What Zarowny is “doing is, I think, what the popes are doing, is saying let’s broaden our thing to look at the whole way our economy treats people,” Novecosky said.
“I think she’s trying to encourage the Knights of Columbus to take a broader view of their pro-life stance than just anti-abortion,” he added. “I’m a Knight myself and I think the Knights of Columbus do have a broader view.”
Saskatoon Knights donate $20,000 to pro-life groups
Because it is published by the Benedictines, the Prairie Messenger is not under the authority of any diocese. According to Bobbi Yanko, communications director for the archdiocese of Regina, each parish subscribes on its own to the Prairie Messenger. The archdiocese “does not supply them.”
LifeSiteNews contacted Archbishop Donald Bolen of Regina, who “spoke with one of the Knights,” according to an email from his secretary. She added the Knights “are writing a letter to the editor in response to the Zarowny article.”
State Deputy Brian Schatz confirmed with LifeSiteNews that the Saskatoon Knights Council had referred the matter to the state level, which intends to send “a bit of an official response.”
“We’re not being too simplistic when we’re looking for legislation to protect life,” he said. “And we’re not being simplistic when we’re being organized as we were, and founded by a parish priest, and our primary principles are charity, unity, and fraternity.”
The Saskatoon K of C councils donate to a number of pro-life initiatives, such as crisis pregnancy centres, Rachel’s Vineyard, Teen-Aid, and Fountain of Hope through its In Support of Life Committee.
According to treasurer John Cook, the Saskatoon In Support of Life Committee donated $17,000 to pro-life groups last year, and he estimated individual councils donated an additional $3,000 directly to these ministries.
Louis Roth, president of Campaign Life Coalition Saskatchewan, says Zarowny’s column “just shows so much shallowness on her behalf as to what pro-life is all about.”
Added Roth: “Whenever I read the Prairie Messenger, there is usually an article that makes my blood boil, and the article by Zarowny is one of them.”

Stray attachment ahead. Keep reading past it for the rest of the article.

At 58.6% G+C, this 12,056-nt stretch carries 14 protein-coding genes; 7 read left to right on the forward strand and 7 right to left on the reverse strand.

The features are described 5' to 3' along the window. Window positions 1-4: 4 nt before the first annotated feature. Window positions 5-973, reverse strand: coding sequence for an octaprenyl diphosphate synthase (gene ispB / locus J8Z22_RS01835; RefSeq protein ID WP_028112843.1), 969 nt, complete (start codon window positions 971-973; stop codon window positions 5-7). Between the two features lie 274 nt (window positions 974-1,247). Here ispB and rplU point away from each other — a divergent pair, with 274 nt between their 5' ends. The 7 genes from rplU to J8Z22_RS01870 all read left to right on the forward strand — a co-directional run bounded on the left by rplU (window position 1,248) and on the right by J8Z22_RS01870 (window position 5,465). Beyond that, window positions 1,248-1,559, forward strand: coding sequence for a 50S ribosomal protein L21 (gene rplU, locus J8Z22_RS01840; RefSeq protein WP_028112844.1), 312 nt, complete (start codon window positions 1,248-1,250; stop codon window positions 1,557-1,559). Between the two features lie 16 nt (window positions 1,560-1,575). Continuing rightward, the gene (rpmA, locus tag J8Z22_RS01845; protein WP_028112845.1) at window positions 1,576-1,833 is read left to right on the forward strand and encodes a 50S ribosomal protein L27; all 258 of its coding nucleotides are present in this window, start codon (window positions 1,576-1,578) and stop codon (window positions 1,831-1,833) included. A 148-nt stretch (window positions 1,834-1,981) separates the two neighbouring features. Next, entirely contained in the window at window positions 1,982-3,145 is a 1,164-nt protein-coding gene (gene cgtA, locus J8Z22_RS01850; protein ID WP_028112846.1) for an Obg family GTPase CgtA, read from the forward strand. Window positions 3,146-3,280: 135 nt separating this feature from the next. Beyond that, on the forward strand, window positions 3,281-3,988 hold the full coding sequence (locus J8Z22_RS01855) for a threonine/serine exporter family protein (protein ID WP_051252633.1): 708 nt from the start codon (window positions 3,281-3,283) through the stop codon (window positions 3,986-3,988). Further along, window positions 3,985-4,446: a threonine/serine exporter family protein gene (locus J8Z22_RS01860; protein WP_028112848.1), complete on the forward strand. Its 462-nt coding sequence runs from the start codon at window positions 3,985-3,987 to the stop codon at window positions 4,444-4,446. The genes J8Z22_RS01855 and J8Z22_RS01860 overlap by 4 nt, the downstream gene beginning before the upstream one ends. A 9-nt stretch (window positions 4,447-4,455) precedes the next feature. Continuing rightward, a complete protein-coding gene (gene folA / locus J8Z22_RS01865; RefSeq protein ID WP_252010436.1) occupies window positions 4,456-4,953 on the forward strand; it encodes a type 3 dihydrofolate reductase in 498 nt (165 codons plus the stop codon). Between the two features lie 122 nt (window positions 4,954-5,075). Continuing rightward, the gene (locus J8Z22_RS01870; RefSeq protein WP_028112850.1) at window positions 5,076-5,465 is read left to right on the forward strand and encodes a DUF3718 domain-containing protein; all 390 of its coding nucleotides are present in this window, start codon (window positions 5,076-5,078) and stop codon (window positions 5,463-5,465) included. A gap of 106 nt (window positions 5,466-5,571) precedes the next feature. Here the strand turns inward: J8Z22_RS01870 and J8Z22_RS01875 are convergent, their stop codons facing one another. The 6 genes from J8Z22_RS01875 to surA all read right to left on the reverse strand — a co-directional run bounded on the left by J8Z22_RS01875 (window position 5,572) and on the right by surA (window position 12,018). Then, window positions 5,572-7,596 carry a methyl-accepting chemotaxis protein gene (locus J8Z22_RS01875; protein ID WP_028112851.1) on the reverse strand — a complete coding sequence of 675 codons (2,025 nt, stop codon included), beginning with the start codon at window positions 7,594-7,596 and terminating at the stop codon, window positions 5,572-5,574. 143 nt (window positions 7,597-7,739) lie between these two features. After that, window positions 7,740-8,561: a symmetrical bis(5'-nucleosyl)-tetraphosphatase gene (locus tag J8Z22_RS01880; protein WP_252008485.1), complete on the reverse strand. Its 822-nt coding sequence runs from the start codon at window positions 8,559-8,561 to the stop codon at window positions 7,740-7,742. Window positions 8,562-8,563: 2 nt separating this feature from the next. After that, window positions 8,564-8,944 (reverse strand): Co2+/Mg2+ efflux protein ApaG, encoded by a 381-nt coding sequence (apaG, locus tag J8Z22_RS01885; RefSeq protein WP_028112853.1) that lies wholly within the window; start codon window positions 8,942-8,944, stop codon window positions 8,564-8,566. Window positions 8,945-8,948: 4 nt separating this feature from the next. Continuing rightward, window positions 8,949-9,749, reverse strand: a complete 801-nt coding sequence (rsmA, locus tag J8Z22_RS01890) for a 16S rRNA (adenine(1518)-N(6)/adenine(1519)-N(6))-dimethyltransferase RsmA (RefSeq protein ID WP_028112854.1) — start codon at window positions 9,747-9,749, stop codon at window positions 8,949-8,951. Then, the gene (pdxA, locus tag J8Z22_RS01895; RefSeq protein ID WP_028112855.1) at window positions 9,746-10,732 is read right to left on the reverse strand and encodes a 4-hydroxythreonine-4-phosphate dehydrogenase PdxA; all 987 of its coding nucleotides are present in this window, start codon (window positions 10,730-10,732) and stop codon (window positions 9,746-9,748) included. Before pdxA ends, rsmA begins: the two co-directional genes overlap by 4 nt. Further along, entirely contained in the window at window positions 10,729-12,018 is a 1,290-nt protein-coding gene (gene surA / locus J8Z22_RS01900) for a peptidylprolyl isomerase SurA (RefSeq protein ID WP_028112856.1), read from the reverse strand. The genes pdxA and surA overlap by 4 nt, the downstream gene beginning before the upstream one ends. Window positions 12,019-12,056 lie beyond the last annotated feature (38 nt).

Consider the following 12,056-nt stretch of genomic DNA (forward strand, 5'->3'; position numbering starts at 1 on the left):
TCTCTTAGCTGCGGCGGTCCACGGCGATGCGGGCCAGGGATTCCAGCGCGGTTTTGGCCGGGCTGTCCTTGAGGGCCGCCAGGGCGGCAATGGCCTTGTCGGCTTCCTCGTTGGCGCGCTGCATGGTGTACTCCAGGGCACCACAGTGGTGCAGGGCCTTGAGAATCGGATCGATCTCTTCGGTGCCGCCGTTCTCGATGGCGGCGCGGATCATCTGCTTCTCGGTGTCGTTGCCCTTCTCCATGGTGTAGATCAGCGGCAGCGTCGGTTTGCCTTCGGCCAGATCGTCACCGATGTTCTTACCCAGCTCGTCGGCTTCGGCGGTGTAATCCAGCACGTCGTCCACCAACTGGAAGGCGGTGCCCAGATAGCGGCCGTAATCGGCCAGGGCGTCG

Prairie Messenger’s history of minimizing abortion
The Prairie Messenger has a circulation of 4,200 and states in its editorial policy that “[t]rue to its Catholic tradition,” it “seeks to mirror for the church on the Prairies the whole reality of the pilgrim People of God … ”
But the newspaper has a history of minimizing the Church’s opposition to abortion, notably running Michael Coren’s May 2015 column in which he declared a 10-year-old Paraguayan girl who conceived as the result of rape should have been allowed to abort her child.
The Prairie Messenger dropped Coren as a columnist after initially defending him.
It also refused to run the Campaign Life Coalition voter guide in October 2015 because it judged one of the pro-life candidates had a position on refugees that was too controversial.
Cardinal Joseph Ratzinger, later Pope Benedict XVI, noted in 2004 that “not all moral issues have the same moral weight as abortion and euthanasia.”
In a memorandum outlining general principles for worthiness to receive Holy Communion, Cardinal Ratzinger, then prefect for the Congregation for the Doctrine of the Faith, stated: “There may be a legitimate diversity of opinion even among Catholics about waging war and applying the death penalty, but not however with regard to abortion and euthanasia.”